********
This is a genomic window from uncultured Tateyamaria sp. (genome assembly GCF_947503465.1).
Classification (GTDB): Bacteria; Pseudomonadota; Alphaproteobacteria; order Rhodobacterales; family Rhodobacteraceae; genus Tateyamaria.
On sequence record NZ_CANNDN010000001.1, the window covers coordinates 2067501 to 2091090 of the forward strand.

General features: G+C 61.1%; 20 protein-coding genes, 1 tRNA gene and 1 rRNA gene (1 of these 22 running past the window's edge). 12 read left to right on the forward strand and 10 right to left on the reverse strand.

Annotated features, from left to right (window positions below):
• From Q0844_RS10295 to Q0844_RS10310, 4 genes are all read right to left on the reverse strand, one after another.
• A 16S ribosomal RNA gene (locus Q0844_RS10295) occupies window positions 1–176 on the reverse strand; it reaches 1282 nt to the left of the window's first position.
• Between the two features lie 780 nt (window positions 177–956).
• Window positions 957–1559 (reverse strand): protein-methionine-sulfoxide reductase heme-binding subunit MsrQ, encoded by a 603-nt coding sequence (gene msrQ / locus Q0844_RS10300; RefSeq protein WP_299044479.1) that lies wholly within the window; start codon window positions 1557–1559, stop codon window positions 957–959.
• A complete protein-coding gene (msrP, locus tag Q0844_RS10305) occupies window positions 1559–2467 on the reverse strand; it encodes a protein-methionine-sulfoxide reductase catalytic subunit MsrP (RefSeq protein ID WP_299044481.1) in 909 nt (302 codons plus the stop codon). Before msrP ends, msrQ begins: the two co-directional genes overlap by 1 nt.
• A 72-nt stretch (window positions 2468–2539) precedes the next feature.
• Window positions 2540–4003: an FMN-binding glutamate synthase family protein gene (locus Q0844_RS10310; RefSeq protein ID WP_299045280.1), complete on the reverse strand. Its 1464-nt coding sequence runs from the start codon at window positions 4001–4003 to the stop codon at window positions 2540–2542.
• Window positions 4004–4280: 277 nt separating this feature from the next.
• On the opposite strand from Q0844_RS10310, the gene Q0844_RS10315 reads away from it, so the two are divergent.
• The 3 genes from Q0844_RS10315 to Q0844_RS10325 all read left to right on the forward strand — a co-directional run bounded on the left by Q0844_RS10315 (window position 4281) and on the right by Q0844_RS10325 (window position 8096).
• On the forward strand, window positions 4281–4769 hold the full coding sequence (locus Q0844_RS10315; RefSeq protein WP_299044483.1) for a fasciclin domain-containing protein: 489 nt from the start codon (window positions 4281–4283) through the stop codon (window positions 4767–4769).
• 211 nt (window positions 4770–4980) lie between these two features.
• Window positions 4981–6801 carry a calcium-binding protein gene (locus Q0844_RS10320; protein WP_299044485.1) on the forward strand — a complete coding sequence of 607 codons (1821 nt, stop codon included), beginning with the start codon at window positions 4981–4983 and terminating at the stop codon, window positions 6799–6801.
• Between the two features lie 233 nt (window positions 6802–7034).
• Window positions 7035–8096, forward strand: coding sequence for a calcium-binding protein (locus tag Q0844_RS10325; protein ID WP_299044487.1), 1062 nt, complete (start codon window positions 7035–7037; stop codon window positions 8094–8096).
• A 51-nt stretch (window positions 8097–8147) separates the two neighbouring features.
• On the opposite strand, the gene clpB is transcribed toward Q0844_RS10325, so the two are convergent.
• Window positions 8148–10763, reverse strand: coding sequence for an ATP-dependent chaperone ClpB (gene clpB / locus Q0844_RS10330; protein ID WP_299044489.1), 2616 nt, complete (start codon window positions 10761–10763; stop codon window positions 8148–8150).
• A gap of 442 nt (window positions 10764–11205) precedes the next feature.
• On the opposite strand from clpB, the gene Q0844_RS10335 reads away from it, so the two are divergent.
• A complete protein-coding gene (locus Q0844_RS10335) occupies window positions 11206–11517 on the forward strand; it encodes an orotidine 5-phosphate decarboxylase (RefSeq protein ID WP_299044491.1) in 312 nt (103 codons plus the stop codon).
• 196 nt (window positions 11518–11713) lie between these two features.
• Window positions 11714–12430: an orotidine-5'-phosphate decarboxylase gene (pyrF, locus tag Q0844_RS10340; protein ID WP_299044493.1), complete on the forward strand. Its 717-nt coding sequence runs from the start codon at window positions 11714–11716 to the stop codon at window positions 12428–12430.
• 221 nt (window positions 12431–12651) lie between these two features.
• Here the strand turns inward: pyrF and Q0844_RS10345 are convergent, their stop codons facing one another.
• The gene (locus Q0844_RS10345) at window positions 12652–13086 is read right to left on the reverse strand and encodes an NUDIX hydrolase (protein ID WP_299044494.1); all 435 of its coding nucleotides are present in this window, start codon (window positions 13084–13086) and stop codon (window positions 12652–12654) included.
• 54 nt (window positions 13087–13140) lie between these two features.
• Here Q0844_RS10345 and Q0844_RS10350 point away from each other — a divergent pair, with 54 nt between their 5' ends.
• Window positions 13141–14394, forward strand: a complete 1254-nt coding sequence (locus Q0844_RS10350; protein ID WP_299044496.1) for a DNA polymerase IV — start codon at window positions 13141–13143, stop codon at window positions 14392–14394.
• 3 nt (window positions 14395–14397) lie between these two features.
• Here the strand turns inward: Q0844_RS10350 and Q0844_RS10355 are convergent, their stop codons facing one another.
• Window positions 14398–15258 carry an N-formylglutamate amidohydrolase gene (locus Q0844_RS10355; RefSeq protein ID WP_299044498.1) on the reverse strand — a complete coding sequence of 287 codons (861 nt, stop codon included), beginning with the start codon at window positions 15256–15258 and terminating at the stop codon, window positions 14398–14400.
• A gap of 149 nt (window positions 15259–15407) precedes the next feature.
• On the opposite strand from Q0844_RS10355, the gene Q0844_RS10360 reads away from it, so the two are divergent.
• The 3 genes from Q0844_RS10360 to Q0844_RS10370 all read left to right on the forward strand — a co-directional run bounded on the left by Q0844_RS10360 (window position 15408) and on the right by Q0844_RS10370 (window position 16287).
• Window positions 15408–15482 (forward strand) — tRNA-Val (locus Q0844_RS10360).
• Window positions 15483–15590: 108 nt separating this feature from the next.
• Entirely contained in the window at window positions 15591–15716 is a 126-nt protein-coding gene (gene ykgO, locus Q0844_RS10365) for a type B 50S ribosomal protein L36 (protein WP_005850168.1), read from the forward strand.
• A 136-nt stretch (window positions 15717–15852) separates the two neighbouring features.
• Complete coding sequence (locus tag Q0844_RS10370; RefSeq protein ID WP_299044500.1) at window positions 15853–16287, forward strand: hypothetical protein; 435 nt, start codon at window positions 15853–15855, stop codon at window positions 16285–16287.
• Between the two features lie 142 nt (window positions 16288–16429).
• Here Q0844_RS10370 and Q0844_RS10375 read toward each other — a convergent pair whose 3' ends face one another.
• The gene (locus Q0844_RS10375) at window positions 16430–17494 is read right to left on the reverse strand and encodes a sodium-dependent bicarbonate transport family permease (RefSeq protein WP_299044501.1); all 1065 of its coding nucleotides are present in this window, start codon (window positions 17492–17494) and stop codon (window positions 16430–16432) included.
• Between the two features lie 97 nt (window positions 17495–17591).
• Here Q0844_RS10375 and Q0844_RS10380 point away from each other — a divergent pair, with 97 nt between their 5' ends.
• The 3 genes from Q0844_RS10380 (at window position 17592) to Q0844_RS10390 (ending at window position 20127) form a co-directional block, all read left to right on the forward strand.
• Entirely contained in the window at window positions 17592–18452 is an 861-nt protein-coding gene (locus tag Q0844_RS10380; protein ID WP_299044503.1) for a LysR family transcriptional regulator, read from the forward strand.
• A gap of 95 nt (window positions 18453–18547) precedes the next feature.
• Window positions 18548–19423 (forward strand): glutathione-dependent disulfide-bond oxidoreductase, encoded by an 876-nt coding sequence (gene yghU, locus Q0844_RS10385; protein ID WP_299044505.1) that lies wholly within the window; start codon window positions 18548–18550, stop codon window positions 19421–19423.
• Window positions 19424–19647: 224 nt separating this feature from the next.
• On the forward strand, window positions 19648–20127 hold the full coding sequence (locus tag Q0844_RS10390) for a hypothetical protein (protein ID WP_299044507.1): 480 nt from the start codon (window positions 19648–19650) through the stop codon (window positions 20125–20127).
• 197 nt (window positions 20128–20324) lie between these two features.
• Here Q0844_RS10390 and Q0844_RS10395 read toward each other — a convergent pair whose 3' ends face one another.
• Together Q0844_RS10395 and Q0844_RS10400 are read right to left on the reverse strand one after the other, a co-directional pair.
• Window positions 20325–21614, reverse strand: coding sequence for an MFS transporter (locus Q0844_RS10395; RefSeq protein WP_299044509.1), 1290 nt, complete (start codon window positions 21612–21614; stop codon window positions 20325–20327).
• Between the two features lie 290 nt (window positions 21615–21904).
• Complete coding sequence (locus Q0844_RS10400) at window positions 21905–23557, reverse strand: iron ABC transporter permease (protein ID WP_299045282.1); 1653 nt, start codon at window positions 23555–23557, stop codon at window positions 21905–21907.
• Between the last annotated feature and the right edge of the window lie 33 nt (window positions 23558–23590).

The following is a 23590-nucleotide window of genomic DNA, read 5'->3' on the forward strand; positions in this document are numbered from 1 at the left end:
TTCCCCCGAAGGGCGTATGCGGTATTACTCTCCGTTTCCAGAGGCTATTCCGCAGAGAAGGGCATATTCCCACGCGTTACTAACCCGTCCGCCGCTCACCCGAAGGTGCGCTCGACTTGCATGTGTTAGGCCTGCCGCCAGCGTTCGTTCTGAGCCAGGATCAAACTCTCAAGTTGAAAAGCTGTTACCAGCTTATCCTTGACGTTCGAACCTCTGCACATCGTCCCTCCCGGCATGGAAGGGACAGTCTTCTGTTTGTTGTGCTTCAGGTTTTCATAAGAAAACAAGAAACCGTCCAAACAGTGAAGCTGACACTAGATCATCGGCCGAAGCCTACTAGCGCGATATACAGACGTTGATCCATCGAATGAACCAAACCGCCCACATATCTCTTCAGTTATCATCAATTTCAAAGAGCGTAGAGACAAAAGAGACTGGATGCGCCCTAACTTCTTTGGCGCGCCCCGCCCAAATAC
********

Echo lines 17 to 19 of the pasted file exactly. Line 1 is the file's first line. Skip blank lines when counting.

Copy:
• 211 nt (window positions 4770–4980) lie between these two features.
• Window positions 4981–6801 carry a calcium-binding protein gene (locus Q0844_RS10320; protein WP_299044485.1) on the forward strand — a complete coding sequence of 607 codons (1821 nt, stop codon included), beginning with the start codon at window positions 4981–4983 and terminating at the stop codon, window positions 6799–6801.
• Between the two features lie 233 nt (window positions 6802–7034).